One of the most robust findings from decades of research in social psychology is that circumstances strongly influence our behavior. Given that, what are the cultural or social circumstances that we find ourselves in today? Those circumstances make Trump the perfect president for this environment.
We live in a capitalist culture. That culture emphasizes consumerism for the simple reason that the raison d’être of capitalism is the generation of profit. That generation means that persons must consume the products that capitalist enterprise produces, even if (or especially if) persons don’t want or need those products. So the creation of demand for products—often the business of Madison Avenue and other such creative enterprises—is concomitant with capitalism.
So effective is this means of creating demand that our culture has gone so far as to cement in place the idea that what one owns or has is sufficient to mark that person as distinguished, special, or successful. Our culture encapsulates such a view in the grotesquerie that “he who dies with the most toys, wins.” Well, wins what? Apparently, wins applause, admiration, and success. Such is what many of our fellow citizens think.
Creating familiarity with the product is one method of generating demand. When the product is a person and when we add a consistent presence before the American public to the steady bombardment of images, symbols, jingles, stories, and exaggerations involving this person, then you have celebrity. When it is accompanied by wealth, which conveys fame, power, success, mastery, and control—and innumerable toys—then celebrity becomes the hallmark of the culture.
Enter here Donald Trump, who for 20 years hosted the television series The Apprentice and The Celebrity Apprentice. More than Trump steaks, wine, or hotels, the shows promoted and sold us Donald Trump. By the time he ran for president, Trump was virtually a household name, a celebrity who embodied the fame, wealth, power, dominance, and mastery that our culture lapped up as the milk of success.
Trump was a rich and famous television personality and businessman—the pinnacle of success in our capitalist system. Nothing he did or said could undercut the reputation that he had earned (the operative word) through his celebrity. “I could shoot someone on Fifth Avenue,” he famously boasted, “and I wouldn’t lose any [political] supporters.” So far, nine months into his presidency, he has shown that that observation was right: His right-wing base and 85% of the Republican Party remain with him, despite his tantrums, name-calling, racism, sexism, lies, ignorance, policy failures, brewing scandals, potential malfeasance, and overweening self-regard.
How can he remain popular? Because his popularity perseveres not despite the list above, but because of it. Trump’s base admires that he “tells it like it is,” “shakes things up,” and disrupts Washington (read: the federal government). He can load his cabinet with billionaires and millionaires, with ties to the very industries that they regulate or oversee, and still be seen as “draining the swamp” of Washington. He can violate the Constitution’s emoluments clause by receiving gifts, profits, or fees from foreign governments, and yet all of that is seen as a demonstration of business acumen.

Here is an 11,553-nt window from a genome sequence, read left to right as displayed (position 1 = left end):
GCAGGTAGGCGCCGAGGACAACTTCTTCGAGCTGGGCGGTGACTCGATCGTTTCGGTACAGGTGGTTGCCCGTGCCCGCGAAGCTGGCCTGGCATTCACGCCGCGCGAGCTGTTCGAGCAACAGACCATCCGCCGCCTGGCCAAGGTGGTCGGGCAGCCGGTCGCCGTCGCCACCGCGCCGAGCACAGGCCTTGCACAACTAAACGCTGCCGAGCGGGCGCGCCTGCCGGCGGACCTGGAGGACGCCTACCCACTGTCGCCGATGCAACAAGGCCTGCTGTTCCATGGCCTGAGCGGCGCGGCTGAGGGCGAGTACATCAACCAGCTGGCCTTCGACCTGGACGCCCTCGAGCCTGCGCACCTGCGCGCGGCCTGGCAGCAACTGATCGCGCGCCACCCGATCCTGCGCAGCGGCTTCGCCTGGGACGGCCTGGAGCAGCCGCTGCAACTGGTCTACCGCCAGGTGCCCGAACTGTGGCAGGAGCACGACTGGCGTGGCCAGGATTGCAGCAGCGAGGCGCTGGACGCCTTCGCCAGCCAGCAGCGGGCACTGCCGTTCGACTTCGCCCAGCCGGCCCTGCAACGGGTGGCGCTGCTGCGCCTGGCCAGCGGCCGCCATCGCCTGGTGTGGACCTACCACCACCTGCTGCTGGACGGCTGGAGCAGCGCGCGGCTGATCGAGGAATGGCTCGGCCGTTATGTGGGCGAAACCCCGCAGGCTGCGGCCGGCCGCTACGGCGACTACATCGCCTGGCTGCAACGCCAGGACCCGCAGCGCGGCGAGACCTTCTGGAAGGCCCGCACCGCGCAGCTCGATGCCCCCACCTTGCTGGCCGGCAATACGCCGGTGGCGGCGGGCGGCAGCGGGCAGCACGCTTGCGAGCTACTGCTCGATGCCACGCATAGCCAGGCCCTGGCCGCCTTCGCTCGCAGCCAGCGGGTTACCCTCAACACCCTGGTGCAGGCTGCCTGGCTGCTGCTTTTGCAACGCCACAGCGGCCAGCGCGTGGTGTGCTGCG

Trump knows how to sell himself. He did so on television for 20 years. So it wasn’t just that Trump was on television. He created a persona that we grew accustomed to, familiar with, at home with. In addition to the wealth, dominance (through domineering), power, and success, that persona presented misogynism, race baiting, scapegoating, and white supremacy. These weren’t hidden; they were part of his product because they were part of his history.
All of these traits fueled the emotional neediness of his followers. They heard his racist and misogynist dog-whistles. Supporters either embraced them or looked past them, because what they needed to hear was that Trump heard their grievances. No matter that none of his policy ideas—from healthcare to tax cuts to anti-immigration—would actually address those grievances. His followers consumed his images, his braggadocio, his lies because underneath all of that lies the principal grievance: whiteness was being eclipsed.
Whatever else pundits and pollsters might look to—wealth, education, occupation, region residence—race is the common feature among Trump supporters. As Ta-Nehisi Coates explained in two quick sentences: “Not every Trump voter is a white supremacist. But every Trump voter felt it acceptable to hand the fate of the country over to one.”
As long as Trump feeds the emotional cavity deep within those who fear the eclipse of whiteness in the culture, regardless of what he actually does or doesn’t do, he will have political support. Almost all of what he does and says is tinged, if not overflowing, with racism. “Make America Great Again” is code for “Make America White Again.” That’s a message, broadcast in all its forms, subtle and overt, that elected him president. That’s a message easily sold and hungrily consumed in this capitalist-induced culture of celebrity. It makes Trump the perfect president for this era. Unless we undertake systemic change in this country, Trump won’t be the last “white” president or, for that matter, the last “male” president. He will only be the latest.